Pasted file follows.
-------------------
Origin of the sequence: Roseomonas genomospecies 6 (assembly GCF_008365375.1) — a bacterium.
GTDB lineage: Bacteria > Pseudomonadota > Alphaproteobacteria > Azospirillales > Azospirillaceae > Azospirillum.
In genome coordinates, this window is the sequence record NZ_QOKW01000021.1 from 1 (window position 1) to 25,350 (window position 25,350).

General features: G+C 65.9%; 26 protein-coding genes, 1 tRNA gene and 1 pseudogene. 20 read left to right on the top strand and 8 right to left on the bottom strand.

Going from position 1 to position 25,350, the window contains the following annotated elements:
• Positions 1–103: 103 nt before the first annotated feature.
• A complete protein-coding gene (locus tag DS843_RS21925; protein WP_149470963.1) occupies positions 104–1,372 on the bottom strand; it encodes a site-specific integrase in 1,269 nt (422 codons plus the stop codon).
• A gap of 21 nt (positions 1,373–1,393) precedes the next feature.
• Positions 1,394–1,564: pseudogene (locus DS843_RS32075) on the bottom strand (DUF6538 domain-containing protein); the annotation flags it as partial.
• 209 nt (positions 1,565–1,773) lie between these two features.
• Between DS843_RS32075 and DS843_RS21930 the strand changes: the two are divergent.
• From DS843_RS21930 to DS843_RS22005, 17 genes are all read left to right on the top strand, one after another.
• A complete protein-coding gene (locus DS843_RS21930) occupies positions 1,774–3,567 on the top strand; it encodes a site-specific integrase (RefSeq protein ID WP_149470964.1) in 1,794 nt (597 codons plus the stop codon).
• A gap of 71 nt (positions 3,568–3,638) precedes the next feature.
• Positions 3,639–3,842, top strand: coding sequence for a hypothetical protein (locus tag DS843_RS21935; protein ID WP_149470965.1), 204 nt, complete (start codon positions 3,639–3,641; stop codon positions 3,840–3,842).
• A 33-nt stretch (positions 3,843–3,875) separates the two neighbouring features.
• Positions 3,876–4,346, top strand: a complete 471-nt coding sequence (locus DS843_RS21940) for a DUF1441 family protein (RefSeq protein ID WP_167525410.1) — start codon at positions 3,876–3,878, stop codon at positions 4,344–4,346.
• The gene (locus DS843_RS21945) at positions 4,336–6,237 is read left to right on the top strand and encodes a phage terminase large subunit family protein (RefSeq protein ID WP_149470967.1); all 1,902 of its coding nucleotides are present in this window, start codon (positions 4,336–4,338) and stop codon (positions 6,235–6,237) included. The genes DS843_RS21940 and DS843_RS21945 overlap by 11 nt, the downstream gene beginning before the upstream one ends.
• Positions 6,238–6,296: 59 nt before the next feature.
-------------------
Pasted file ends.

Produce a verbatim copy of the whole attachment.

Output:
Origin of the sequence: Roseomonas genomospecies 6 (assembly GCF_008365375.1) — a bacterium.
GTDB lineage: Bacteria > Pseudomonadota > Alphaproteobacteria > Azospirillales > Azospirillaceae > Azospirillum.
In genome coordinates, this window is the sequence record NZ_QOKW01000021.1 from 1 (window position 1) to 25,350 (window position 25,350).

General features: G+C 65.9%; 26 protein-coding genes, 1 tRNA gene and 1 pseudogene. 20 read left to right on the top strand and 8 right to left on the bottom strand.

Going from position 1 to position 25,350, the window contains the following annotated elements:
• Positions 1–103: 103 nt before the first annotated feature.
• A complete protein-coding gene (locus tag DS843_RS21925; protein WP_149470963.1) occupies positions 104–1,372 on the bottom strand; it encodes a site-specific integrase in 1,269 nt (422 codons plus the stop codon).
• A gap of 21 nt (positions 1,373–1,393) precedes the next feature.
• Positions 1,394–1,564: pseudogene (locus DS843_RS32075) on the bottom strand (DUF6538 domain-containing protein); the annotation flags it as partial.
• 209 nt (positions 1,565–1,773) lie between these two features.
• Between DS843_RS32075 and DS843_RS21930 the strand changes: the two are divergent.
• From DS843_RS21930 to DS843_RS22005, 17 genes are all read left to right on the top strand, one after another.
• A complete protein-coding gene (locus DS843_RS21930) occupies positions 1,774–3,567 on the top strand; it encodes a site-specific integrase (RefSeq protein ID WP_149470964.1) in 1,794 nt (597 codons plus the stop codon).
• A gap of 71 nt (positions 3,568–3,638) precedes the next feature.
• Positions 3,639–3,842, top strand: coding sequence for a hypothetical protein (locus tag DS843_RS21935; protein ID WP_149470965.1), 204 nt, complete (start codon positions 3,639–3,641; stop codon positions 3,840–3,842).
• A 33-nt stretch (positions 3,843–3,875) separates the two neighbouring features.
• Positions 3,876–4,346, top strand: a complete 471-nt coding sequence (locus DS843_RS21940) for a DUF1441 family protein (RefSeq protein ID WP_167525410.1) — start codon at positions 3,876–3,878, stop codon at positions 4,344–4,346.
• The gene (locus DS843_RS21945) at positions 4,336–6,237 is read left to right on the top strand and encodes a phage terminase large subunit family protein (RefSeq protein ID WP_149470967.1); all 1,902 of its coding nucleotides are present in this window, start codon (positions 4,336–4,338) and stop codon (positions 6,235–6,237) included. The genes DS843_RS21940 and DS843_RS21945 overlap by 11 nt, the downstream gene beginning before the upstream one ends.
• Positions 6,238–6,296: 59 nt before the next feature.